We're building a website for one of our newest clients, the Dry Dock Electric Co. They will sell LED Filament bulbs, so you can have your cake and eat it too - - - or at least, be environmentally friendly and have great lighting, too. We can't say too much about it for now, but it looks awesome. Which is no surprise, given the people behind it.
"According to contracts unearthed through a Freedom of Information Act request, the Bee shows that the school administration actually, naively thought it could purge a negative moment from Google. Judging by a quick search today, the effort was a total failure:" (UC David, please call us. Thanks.)
We fired a client this week. This is unusual, so I thought I‘d spell out why we did so. “The Client” was referred to us by a friend and liked our experience, so we went live in short order, adhering to our 90-day plan (all new clients get a three month plan of deliverables, goals, and expected results). Within 30 days, they decided to stop advertising and re-group. 60 days later we went live again… for about 5 days. After another 60 days where the client rejiggered the site, we went live again… for about five days. After one more 60-days-offline, 5-days-on cycle, I called them and told them we could no longer work with them.
Rather than offer generalities about mismatched expectations or clients getting what they deserve, I thought I’d list the specific reasons we made this call: We didn’t make any money. We get paid to run a client’s advertising. When they’re not advertising, we don’t make any money. Because they kept stopping and starting, our total billing for them over the last 90 days was $350. Which is fine except… They didn’t spend enough to learn. Not hitting an ROI target isn’t bad news, if you’re learning things that will help you hit it next month. Being live for 5 out of every 60 days? Not going to get any learnings there. They were a time drain. They wanted to talk weekly while they were offline. This is also conceptually fine, but… They went in circles.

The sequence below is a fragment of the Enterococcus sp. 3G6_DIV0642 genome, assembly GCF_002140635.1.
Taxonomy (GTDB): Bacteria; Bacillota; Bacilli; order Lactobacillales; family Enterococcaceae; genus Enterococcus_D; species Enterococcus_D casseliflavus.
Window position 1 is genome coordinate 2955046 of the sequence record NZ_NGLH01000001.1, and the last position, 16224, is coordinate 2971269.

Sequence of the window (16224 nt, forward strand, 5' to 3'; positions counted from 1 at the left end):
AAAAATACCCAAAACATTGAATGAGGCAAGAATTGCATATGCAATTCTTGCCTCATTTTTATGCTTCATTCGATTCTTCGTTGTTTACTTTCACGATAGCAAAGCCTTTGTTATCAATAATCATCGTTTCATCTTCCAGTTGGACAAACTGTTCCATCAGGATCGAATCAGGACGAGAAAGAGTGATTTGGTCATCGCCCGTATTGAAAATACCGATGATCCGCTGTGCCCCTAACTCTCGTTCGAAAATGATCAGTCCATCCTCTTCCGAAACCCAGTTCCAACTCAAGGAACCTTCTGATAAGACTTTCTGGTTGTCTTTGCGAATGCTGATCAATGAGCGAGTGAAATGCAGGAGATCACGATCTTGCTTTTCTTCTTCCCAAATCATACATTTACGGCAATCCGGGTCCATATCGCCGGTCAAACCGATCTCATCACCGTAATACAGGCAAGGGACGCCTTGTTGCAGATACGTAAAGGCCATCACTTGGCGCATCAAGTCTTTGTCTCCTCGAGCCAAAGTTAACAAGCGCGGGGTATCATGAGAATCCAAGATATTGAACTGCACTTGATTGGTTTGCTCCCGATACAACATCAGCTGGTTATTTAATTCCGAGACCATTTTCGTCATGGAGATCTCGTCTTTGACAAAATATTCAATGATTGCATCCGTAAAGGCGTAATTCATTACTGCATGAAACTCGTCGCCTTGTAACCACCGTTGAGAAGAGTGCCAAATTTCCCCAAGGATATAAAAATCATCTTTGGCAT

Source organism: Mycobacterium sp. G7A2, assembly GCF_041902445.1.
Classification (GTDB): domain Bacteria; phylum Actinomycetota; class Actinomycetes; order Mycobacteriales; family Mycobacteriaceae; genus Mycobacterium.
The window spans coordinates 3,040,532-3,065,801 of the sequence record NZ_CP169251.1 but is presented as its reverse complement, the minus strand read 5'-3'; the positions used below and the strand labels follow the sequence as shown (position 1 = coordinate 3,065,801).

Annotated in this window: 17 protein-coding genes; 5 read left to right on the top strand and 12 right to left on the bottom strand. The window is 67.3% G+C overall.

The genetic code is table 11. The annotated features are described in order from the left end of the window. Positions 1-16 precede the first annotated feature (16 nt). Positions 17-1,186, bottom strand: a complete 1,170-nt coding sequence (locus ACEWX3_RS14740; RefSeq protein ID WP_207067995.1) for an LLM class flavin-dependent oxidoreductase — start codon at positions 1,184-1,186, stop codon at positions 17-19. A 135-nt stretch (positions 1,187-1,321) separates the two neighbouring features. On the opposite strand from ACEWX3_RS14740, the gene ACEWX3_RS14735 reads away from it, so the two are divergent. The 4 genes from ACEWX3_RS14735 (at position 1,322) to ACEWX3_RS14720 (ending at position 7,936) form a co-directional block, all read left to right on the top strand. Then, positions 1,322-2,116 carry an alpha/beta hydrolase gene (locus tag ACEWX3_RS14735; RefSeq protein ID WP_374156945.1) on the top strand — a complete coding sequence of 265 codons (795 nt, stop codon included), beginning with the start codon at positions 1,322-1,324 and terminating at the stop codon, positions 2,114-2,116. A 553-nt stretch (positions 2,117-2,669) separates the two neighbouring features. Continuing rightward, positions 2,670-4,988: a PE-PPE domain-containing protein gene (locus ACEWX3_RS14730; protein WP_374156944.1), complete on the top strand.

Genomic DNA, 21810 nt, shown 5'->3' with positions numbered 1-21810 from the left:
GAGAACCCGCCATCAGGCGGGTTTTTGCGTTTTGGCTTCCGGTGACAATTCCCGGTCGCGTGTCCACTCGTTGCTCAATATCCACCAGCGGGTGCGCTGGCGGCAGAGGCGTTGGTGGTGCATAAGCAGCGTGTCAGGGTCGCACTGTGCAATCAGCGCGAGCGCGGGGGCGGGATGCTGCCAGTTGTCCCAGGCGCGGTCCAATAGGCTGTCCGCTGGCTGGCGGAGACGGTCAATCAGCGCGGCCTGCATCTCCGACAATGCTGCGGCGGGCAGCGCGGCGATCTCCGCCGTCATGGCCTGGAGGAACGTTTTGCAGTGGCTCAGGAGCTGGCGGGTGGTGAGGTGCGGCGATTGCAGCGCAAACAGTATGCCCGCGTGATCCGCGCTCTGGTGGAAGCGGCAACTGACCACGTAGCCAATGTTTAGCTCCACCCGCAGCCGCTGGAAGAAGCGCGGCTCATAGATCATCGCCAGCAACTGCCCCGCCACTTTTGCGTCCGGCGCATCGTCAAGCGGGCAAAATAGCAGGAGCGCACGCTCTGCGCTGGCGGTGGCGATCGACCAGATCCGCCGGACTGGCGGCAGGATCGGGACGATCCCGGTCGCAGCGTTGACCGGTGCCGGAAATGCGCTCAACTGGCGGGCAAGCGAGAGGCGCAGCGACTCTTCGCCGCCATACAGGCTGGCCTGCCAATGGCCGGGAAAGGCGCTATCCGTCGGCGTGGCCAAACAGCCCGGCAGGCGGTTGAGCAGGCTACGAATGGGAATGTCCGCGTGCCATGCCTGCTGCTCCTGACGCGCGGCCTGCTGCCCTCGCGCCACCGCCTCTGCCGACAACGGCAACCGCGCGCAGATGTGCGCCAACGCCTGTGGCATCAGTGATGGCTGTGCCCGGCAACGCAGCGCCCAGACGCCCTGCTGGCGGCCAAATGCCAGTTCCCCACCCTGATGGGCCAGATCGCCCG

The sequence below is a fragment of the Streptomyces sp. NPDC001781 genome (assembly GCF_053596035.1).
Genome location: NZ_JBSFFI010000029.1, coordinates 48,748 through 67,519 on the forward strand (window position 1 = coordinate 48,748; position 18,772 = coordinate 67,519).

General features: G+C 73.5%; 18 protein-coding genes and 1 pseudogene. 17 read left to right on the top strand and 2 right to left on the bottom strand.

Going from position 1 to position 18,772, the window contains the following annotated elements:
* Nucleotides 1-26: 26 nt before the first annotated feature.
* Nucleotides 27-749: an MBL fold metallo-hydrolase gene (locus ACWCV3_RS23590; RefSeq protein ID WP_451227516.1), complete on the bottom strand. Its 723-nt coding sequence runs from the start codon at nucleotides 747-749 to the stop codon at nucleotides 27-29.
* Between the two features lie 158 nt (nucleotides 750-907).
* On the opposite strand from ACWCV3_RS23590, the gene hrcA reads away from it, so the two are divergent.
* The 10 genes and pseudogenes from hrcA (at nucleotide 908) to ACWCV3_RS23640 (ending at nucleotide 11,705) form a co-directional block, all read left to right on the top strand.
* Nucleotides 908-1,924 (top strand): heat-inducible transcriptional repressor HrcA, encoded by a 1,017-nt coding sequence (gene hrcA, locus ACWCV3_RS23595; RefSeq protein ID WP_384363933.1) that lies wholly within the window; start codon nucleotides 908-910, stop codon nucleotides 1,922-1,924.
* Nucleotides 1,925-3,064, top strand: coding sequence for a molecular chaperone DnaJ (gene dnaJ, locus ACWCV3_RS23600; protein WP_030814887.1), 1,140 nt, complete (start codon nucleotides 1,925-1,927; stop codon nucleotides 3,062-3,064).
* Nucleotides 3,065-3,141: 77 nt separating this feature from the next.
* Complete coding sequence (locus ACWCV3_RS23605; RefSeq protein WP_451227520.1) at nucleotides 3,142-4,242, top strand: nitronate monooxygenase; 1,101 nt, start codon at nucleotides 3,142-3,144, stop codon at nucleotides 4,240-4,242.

At first, the site was product focused. A revision zeroed in on the service aspect of the business. The third re-do was back to focusing on product. The fourth re-design was back to service. They wanted us to solve problems that we had nothing to do with, but didn’t give us the tools to do so. When they rebuilt their shopping cart in Shopify, there was a problem tracking sales in Analytics. Fine, this happens. They demanded that we fix this – we didn’t develop their Shopify integration, but fine, we can do that – but wouldn’t give us access to the system. So, between money, time concerns, not listening, circling back to old directions, unrealistic tech help expectations, and condescension, I think we made the right choice.
Our two cents on the Yelp employee who got fired after publishing a piece on how hard working at Yelp was: Good for her. I'm sure she expected to be fired - now anywhere she goes she'll stand out in an interview. Side note about employee expectations: everyone wants to make more money. I do, you do, and our interns do. But it's not an employer's job to pay someone as much as possible; it's an employer's responsibility to treat people fairly, and with respect, hopefully, and to give them honest feedback. I'm not sure what Ms. Jane's intention was in writing the piece, but I'm glad she did: it's opened up cool discussions in our office, and I hope yours too.
We’re hiring at least three positions; we’re lucky to be doing well enough to need new staff ASAP. (If you’re interested they range in salary from $45,000 to $65,000, depending on experience. They are SEO Account Manager, Paid Media Account Manager, and Social Media Account Manager.) So you know what to expect, our typical interview process goes like this: We put an advertisement out. After 1 week, we go through the resumes, and invite the best fits to a phone screen, a quick 10 minute phone conversation where we ask some basic questions and get a sense of the candidate. We might set aside 2 hours to just do 10 minute phone screens. The people who do best on those phone screens we, ask to come in for a face to face. If you think you’re a good fit for any of these roles, please send a resume to firstname.lastname@example.org.
We were lucky to attend a cocktail party for one of our clients, One Grand Books. Their Summer Installation at Whisper Editions was closing last night. For those who haven't been, Whisper's space is awesome. One Grand Books is the brain child of Aaron Hicklin. Its premise: If you were on a desert island for the rest of your life, what 10 books would you take? Mr. Hicklin's curated these lists with help from friends like Tom Ford, Carrie Brownstein, Michael Stipe and more. Super cool.
Eleanor Friedberger (The Fiery Furnaces) Richard Hell (Richard Hell and the Voidoids, amongst much else) and Andrew Solomon (everywhere) read from Lawrence Durrell, Richard Hell, and Carl Sandburg, respectively. One Grand Books Sample Desert Island reading lists from Glenn Ligon, Penny Arcade, Erica Jong, And Justin Vivian Bond.